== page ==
A discussion in a IRC-channel this evening was regarding the ongoing DDoS against wordpress installations all around the world and what to do in order to protect your webservers from the known bad ip addresses.
Using ACLs in for example a modern Cisco router seems to only be able to handle something like 1-10k ace's depending on masks being used etc.
Using iptables locally on the webservers seems to bail out after approx 30-40k lines with 10% cpu usage in kernel space for the linux kernel.
So what other countermeasures can be used?
A BGP based blackholing should be doable - however that only seems to block outgoing (returning) traffic from your network, it wont stop the incoming bad request (at least the syn will reach the server and then become hanging - while udp-traffic will be able to reach your server anyway). Unless im missing something here?
Another possible approach could be to enable HostnameLookups in your apache-server and use something like:
<Limit GET POST>
<LimitExcept GET POST>
and then in your DNS server make it authoritive for PTR records regarding the ip addresses you wish to block. When bad ip shows up your apache will ask the DNS for PTR-record of this host and if the answers from the DNS is "blacklisted.example.com" (or whatever you wish to call it) the apache will just drop the connection (perhaps with a http error 403 or such in return).
Which boils down to why I created this thread... what can be used if you have a PA device in place?
According to the datasheet the PA-5060 can use up to 40.000 security policies - but this is of course unique security policies.
A single security policy could perhaps be something like:
option: log on session end
or for that matter:
option: log on session end
So the question is really is it possible and in which way can one setup a custom country (or a custom address group) to hold 200k+ members (mostly /32 ip addresses)?
And as a sidenote - any efficient ways to keep this list easily up2date? There is for example methods to setup dynamic objects where the PA device will load a textfile from a webserver containing the ip addresses to act on as srcip (in this case) - or for that matter using the REST API to push (or withdraw) ip-addresses to blacklist. Will any of these methods work for a list that contains 200k+ ip addresses?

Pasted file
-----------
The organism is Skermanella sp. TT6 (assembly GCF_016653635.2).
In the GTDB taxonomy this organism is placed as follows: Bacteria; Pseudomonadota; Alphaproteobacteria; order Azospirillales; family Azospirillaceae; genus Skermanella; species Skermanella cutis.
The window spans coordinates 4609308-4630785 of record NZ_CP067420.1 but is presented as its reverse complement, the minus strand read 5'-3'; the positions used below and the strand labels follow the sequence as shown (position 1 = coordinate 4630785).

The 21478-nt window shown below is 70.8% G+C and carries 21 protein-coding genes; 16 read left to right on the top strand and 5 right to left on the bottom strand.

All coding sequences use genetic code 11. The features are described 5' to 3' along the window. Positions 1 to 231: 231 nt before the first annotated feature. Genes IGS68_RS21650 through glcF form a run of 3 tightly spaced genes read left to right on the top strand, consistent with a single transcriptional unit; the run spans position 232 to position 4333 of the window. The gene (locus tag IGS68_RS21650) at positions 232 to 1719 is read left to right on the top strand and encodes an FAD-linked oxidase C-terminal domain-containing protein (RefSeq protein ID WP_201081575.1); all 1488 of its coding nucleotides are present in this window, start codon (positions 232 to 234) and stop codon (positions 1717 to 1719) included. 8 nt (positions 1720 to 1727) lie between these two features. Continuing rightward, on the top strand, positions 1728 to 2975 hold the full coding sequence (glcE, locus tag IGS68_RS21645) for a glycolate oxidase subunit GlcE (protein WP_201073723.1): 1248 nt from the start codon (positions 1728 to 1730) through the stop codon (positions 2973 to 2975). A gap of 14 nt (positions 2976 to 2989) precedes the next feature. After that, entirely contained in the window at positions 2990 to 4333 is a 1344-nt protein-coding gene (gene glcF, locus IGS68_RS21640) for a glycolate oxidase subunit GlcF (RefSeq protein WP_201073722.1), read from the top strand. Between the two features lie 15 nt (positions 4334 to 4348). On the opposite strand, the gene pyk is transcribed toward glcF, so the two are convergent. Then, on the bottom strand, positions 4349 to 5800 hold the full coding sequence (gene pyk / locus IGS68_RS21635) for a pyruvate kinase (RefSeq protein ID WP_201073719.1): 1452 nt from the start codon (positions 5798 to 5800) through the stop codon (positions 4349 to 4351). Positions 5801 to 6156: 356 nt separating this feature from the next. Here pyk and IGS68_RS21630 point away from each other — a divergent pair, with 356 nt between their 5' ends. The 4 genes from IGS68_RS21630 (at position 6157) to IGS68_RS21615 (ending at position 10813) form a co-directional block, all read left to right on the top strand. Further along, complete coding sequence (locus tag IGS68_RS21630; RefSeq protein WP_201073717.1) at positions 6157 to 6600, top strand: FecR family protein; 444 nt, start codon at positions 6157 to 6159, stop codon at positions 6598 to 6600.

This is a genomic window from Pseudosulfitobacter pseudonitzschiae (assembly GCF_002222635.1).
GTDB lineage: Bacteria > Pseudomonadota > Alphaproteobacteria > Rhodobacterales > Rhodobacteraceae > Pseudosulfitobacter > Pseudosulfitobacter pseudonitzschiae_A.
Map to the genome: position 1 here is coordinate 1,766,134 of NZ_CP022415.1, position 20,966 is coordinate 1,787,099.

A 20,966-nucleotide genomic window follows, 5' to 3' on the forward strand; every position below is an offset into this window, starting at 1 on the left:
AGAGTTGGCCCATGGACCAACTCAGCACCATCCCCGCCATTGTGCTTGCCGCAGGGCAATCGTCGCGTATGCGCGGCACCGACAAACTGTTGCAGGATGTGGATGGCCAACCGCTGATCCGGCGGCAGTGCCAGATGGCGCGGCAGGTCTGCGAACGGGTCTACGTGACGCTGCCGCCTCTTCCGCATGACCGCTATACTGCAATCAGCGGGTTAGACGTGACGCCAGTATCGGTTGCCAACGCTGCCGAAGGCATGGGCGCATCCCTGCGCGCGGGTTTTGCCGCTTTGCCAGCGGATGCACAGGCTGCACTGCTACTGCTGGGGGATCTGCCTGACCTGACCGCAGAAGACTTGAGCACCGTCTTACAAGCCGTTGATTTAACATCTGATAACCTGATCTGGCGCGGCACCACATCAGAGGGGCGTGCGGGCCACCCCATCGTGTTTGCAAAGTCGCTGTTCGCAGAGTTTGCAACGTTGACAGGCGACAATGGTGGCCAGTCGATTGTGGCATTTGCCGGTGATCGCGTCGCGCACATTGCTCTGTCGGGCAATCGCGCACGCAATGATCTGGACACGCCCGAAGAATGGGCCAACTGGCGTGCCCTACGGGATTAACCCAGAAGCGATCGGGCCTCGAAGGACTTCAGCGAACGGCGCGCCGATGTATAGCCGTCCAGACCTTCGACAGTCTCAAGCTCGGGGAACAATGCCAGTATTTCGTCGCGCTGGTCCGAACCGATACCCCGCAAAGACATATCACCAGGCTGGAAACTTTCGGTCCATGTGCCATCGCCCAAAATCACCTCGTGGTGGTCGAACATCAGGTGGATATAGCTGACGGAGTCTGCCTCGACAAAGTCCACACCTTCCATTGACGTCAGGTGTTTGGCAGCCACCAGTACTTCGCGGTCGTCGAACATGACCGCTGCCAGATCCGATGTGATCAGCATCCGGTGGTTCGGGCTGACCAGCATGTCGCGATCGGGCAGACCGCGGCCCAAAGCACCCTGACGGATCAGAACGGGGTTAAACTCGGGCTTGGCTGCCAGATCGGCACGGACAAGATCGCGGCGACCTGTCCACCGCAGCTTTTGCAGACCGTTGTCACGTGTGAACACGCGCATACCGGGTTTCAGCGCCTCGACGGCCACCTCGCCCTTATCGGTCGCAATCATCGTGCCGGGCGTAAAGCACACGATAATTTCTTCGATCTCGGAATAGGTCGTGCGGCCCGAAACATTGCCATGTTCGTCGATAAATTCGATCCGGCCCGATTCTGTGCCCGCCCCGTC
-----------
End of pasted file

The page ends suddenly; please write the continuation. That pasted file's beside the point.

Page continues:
Or does any of you have other suggestions mainly from own experience? :-)
Solved! Go to Solution.
With the dynamic address objects introduced in PAN-OS 5.0, it should be easier to accomplish. The hard part would be getting these bad IP addresses into a flat file for the XML-API. I was thinking about this the other day and trying to integrate with fail2ban. I just haven't had time to look into it. :smileylaugh:
Even if dynamic objects would solve the administrative hazzle they still doesnt seem to be the solution.
According to the linked technote: "Each dynamic address object can have 256 unique IP addresses associated with it."
This can of course be workedaround with some script-fu to create 782 dynamic address objects and put them into a single address group and put that into a single security policy... but then on the next page:
Each dynamic address object counts as one object towards the platform’s maximum objects threshold regardless of how
many IP addresses are registered to that object. The maximum objects per platform and the maximum registered IP address
per platform (for 5.0.0) are detailed below:
Platform / Maximum Objects / Maximum Registered IP addresses
PA-5060 80,000 25,000
PA-5050 40,000 25,000
PA-5020 10,000 25,000
PA-4060 and PA-4050 40,000 5,000
PA-4020 10,000 5,000
PA-3050 10,000 5,000
PA-3020 5,000 5,000
PA-2050 10,000 1,000
PA-2020 5,000 1,000
PA-500 2,500 1,000
PA-200 2,500 1,000
VM-300 5,000 1,000
VM-200 2,500 1,000
VM-100 2,500 1,000
So back to square 1 :-(
I think you should be looking at the Dynamic Block list, vs the Dynamic Address object. The Block list object allows you to put to a dynamically created block list, hosted on a webserver. Look up Spamhaus and see if theirs will work for you.
Isnt that what umphmharding already suggested?